CLYDE - FORTH ROUTE DESCRIPTION
Between the Clyde and the Forth lie Scotland's main cities, Glasgow and Edinburgh, both very Scottish but very different in atmosphere. The route still gives glimpses of the shipyards and heavy industry of Glasgow, once the backbone of Britain's industrial economy and now largely disappeared.
But the vibrant atmosphere of Britain's 'coolest' and recently official 'European City of Culture', more than makes up for this loss. Edinburgh, Scotland's political capital, is more genteel, with stately stone tenements leading up to the national monuments of the Castle and Palace of Holyroodhouse. In between, Scotland's central belt offers miles of amazingly quiet open countryside.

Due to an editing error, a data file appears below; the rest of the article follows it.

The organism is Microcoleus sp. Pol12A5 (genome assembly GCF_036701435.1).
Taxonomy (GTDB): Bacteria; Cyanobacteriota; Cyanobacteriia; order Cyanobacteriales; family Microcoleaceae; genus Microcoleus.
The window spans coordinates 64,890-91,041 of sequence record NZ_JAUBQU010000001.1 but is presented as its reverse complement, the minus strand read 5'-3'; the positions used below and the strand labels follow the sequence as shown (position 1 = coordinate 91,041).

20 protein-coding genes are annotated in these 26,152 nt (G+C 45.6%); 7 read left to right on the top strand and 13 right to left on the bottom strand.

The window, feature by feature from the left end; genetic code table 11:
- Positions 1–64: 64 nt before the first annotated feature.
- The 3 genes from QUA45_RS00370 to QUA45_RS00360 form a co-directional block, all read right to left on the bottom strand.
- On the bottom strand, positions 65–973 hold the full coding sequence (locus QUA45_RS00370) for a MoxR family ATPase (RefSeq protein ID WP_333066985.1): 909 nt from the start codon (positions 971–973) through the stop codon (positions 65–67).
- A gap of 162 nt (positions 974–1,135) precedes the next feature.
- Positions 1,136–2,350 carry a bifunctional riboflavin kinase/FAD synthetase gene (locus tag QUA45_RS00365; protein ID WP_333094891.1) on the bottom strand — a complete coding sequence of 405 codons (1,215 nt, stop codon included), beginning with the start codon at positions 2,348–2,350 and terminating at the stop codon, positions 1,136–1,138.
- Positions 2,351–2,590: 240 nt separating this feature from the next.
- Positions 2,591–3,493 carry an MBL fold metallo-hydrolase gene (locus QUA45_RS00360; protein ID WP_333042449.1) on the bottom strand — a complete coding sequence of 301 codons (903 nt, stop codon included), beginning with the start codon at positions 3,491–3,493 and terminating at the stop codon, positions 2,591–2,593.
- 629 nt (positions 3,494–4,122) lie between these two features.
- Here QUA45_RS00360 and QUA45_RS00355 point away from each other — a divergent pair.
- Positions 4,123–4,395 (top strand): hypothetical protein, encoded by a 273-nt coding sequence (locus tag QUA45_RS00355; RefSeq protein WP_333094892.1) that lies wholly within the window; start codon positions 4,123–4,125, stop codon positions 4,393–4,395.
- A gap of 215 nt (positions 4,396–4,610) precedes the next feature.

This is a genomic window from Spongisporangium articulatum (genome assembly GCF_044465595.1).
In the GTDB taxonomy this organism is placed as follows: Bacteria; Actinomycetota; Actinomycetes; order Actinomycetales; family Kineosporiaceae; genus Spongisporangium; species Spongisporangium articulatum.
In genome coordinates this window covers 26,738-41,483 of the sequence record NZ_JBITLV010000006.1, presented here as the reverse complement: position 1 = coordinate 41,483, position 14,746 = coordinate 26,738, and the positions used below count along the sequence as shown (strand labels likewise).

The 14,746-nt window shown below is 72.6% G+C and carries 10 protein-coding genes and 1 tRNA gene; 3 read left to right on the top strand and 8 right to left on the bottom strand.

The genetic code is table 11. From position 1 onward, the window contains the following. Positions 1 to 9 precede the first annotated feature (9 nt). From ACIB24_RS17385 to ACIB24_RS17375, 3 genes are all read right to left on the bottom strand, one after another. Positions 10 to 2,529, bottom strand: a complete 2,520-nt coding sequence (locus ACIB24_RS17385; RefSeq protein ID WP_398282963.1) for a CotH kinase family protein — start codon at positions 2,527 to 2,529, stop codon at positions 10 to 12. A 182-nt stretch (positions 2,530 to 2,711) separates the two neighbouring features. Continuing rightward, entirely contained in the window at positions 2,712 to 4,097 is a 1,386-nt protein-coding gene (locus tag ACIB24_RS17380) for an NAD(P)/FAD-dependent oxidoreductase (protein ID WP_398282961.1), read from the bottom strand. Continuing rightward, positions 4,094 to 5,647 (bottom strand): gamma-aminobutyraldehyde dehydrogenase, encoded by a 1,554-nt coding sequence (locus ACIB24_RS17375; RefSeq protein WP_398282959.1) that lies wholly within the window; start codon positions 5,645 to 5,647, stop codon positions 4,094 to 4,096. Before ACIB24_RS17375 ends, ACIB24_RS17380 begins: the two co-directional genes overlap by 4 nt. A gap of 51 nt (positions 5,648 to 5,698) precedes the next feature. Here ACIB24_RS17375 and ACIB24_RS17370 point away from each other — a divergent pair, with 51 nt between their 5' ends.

The route starts at Gourock on the Clyde, one of the main ports to the West Coast. It offers fine views to the Highlands and an excellent traffic-free path which leads you almost to the centre of Glasgow. Following the Clyde east out of the city you get an intriguing taste of the industrial east end of Glasgow; the legacy of disused railways and canals forms the backbone of the route through Airdrie and Coatbridge.
The Airdrie to Bathgate Railway Path, a 15 mile traffic-free route across the central plateau, is a remarkable setting for a much-admired sculpture trail, before the excellent network of landscaped paths through Livingston New Town leads to Almondell Country Park. The approach to Edinburgh is virtually traffic-free, along the Water of Leith and Union Canal paths, before ending in the port of Leith.
Information courtesy of Sustrans